Masaaki Ogawa received his M.D. from Tohoku University and Ph.D. from Kyoto University, where he worked on the function of a postsynaptic scaffold protein in a variety of behaviors using genetically engineered mice. Masaaki then learned extracellular recording from freely moving rats in appetitive instrumental conditioning at the University of Maryland. Masaaki received a Tourette Syndrome Association Fellowship and an NIH R21 grant. During his time in the lab, he worked on neural circuits involved in Pavlovian appetitive conditioning. He then went on to an assistant professor position at the National Institute for Physiological Sciences in Japan.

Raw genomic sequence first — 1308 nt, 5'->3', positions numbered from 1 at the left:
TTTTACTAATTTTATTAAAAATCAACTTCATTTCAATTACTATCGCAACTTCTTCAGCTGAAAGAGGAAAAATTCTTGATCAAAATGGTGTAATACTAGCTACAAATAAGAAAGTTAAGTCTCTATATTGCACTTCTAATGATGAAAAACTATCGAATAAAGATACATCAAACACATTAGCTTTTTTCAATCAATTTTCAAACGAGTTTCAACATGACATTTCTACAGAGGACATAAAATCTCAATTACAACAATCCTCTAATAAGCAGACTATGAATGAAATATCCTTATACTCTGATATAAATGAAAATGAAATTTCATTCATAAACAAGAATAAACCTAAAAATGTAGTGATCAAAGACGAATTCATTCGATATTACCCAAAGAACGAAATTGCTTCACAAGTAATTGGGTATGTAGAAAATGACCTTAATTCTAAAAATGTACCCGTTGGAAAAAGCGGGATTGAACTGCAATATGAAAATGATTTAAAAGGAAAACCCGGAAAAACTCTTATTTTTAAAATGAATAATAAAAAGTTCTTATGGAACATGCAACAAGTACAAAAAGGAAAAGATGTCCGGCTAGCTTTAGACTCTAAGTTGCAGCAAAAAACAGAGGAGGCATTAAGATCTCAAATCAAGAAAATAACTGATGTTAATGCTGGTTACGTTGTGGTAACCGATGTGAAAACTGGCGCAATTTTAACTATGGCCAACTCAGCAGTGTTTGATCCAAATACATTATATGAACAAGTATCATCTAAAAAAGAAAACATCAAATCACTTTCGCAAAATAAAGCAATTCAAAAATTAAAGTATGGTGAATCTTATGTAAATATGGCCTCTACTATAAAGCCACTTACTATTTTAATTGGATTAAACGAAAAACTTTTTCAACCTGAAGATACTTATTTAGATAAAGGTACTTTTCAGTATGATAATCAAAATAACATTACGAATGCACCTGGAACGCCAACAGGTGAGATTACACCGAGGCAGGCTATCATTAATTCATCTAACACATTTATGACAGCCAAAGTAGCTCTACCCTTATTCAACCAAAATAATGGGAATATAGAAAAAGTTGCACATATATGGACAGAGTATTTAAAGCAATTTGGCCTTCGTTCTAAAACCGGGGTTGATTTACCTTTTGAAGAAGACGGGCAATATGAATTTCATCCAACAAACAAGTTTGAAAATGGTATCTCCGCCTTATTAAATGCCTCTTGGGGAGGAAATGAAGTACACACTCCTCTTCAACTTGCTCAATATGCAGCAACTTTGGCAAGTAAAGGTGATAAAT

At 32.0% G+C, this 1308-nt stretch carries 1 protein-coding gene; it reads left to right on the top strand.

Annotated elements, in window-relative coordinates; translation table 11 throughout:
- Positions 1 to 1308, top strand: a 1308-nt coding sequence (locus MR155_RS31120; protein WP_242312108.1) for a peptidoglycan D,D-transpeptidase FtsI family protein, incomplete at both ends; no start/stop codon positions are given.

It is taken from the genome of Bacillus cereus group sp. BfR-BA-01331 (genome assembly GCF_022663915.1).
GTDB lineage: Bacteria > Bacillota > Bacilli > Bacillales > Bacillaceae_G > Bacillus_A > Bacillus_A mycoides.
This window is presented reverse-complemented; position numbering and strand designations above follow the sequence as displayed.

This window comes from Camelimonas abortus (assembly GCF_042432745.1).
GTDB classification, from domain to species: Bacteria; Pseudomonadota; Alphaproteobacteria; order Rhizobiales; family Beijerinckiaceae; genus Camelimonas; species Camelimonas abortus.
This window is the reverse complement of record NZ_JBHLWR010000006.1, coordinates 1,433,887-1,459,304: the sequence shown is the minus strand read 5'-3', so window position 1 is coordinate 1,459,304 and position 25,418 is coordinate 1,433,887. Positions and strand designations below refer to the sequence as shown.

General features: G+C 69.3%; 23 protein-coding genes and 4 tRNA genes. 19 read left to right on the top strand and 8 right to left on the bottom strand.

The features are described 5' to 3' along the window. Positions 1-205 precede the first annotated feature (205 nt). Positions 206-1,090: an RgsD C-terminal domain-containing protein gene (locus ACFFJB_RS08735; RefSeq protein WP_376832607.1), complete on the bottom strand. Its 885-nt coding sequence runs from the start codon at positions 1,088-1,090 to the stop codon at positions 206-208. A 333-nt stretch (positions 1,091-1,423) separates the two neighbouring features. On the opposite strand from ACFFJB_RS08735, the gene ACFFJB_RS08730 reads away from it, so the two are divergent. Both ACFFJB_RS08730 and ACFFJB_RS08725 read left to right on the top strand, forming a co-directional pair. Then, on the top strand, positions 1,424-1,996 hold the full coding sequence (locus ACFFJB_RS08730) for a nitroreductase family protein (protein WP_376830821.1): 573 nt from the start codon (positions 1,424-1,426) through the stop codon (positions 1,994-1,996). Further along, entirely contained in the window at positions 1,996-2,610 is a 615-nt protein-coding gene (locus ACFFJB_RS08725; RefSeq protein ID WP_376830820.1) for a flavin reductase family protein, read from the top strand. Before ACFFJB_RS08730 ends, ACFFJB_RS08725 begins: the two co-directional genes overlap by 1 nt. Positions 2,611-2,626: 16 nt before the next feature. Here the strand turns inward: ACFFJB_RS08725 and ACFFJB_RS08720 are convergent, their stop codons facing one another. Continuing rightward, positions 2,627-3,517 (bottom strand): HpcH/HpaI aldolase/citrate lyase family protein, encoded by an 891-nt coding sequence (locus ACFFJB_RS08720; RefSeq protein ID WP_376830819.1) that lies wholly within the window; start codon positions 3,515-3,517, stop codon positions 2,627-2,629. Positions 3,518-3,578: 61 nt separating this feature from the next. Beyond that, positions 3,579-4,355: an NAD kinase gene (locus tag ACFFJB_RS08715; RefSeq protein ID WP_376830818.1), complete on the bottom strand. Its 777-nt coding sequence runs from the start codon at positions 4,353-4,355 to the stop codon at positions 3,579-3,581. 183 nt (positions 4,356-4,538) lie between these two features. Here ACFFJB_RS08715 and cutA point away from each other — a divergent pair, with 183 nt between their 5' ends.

Chuong, A. S., Miri, M. L.*, Busskamp, V.*, Matthews, G.A.C.*, Acker, L.C.*, Soresnsen, A.T., Young, A., Klapoetke, N. C., Henninger, M.A., Kodandaramaiah, S.B., Ogawa, M., Ramanlal, S. B., Bandler, R. C., Allen, B. D., Forest, C.R., Chow, B.Y., Han, X., Lin, Y., Tye, K.M., Roska, B., Cardin, J.A., Boyden, E. S. (2014) Noninvasive optical inhibition with a red-shifted microbial rhodopsin, Nature Neuroscience 17:1123-1129. (*, equal contribution)